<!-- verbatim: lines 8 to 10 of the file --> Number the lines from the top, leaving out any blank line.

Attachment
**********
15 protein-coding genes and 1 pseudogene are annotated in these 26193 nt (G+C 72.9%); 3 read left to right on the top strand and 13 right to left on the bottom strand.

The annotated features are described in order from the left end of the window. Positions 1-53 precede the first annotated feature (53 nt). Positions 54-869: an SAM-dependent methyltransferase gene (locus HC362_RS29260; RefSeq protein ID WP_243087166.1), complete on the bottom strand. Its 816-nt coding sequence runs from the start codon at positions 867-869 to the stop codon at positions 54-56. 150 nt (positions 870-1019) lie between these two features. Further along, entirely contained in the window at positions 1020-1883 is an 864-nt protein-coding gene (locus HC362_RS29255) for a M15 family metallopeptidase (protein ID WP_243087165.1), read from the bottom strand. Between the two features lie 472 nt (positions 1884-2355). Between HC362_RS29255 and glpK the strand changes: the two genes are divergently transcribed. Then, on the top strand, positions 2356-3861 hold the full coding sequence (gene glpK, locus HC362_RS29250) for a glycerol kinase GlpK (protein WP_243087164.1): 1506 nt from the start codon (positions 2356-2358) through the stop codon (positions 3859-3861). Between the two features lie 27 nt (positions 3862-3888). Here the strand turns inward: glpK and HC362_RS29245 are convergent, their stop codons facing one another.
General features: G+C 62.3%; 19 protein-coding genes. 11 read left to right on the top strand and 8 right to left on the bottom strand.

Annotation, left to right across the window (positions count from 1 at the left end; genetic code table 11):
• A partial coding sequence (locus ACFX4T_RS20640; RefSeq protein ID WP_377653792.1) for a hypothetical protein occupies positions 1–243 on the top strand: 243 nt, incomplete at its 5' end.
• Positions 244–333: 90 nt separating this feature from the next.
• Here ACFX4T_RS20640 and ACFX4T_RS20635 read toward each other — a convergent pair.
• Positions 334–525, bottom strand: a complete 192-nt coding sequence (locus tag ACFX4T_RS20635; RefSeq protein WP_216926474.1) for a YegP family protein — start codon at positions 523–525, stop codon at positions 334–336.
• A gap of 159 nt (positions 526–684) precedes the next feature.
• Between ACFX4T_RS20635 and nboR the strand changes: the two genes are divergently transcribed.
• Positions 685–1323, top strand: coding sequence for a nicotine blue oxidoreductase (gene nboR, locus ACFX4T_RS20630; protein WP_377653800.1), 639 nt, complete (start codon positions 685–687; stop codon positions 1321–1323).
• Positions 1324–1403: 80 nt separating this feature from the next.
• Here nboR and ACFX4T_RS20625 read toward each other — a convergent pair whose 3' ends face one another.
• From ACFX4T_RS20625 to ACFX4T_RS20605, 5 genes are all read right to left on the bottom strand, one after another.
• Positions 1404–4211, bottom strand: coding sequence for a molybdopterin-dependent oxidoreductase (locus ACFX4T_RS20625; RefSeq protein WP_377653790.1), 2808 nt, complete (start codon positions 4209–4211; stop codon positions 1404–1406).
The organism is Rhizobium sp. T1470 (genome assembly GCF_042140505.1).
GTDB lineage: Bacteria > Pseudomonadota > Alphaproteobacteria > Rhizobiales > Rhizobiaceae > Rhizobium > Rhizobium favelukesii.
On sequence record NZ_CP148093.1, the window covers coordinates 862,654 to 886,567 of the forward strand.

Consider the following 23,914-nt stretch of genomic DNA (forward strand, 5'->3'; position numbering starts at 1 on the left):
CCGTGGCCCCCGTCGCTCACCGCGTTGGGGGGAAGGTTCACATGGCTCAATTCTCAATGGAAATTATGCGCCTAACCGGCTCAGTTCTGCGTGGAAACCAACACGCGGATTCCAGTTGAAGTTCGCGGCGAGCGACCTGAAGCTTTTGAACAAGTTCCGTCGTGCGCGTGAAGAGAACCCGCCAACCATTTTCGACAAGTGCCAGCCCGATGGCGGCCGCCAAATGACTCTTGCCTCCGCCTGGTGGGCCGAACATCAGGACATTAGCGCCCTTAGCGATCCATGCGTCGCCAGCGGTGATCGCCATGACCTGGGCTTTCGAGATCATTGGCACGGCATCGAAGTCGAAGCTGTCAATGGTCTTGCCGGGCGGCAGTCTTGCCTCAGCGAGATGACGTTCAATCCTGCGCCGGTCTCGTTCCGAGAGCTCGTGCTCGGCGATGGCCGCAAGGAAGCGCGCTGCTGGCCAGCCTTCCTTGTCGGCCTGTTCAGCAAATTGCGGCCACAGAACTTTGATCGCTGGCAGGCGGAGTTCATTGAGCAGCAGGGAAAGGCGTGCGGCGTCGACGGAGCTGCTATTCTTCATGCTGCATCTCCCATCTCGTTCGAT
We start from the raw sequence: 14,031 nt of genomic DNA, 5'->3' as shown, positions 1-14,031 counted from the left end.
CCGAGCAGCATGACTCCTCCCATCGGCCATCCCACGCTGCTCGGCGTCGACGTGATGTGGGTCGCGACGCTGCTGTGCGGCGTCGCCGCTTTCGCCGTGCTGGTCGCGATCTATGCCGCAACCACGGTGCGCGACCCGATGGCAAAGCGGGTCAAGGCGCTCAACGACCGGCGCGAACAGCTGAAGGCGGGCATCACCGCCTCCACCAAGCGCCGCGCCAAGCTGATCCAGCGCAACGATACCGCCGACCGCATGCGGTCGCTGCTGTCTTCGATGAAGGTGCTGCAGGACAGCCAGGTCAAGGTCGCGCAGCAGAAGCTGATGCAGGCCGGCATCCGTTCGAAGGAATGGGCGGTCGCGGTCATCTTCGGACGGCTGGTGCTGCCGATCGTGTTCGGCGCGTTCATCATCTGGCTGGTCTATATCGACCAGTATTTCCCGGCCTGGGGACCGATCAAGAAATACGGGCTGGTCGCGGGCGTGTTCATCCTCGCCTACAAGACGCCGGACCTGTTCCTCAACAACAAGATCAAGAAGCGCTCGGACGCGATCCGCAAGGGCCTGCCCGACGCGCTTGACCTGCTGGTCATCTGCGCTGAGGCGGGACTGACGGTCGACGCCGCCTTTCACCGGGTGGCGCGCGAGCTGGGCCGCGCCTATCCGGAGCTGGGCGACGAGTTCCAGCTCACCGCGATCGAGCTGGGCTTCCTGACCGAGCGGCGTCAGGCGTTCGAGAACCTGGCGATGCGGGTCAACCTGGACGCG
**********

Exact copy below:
• Positions 334–525, bottom strand: a complete 192-nt coding sequence (locus tag ACFX4T_RS20635; RefSeq protein WP_216926474.1) for a YegP family protein — start codon at positions 523–525, stop codon at positions 334–336.
• A gap of 159 nt (positions 526–684) precedes the next feature.
• Between ACFX4T_RS20635 and nboR the strand changes: the two genes are divergently transcribed.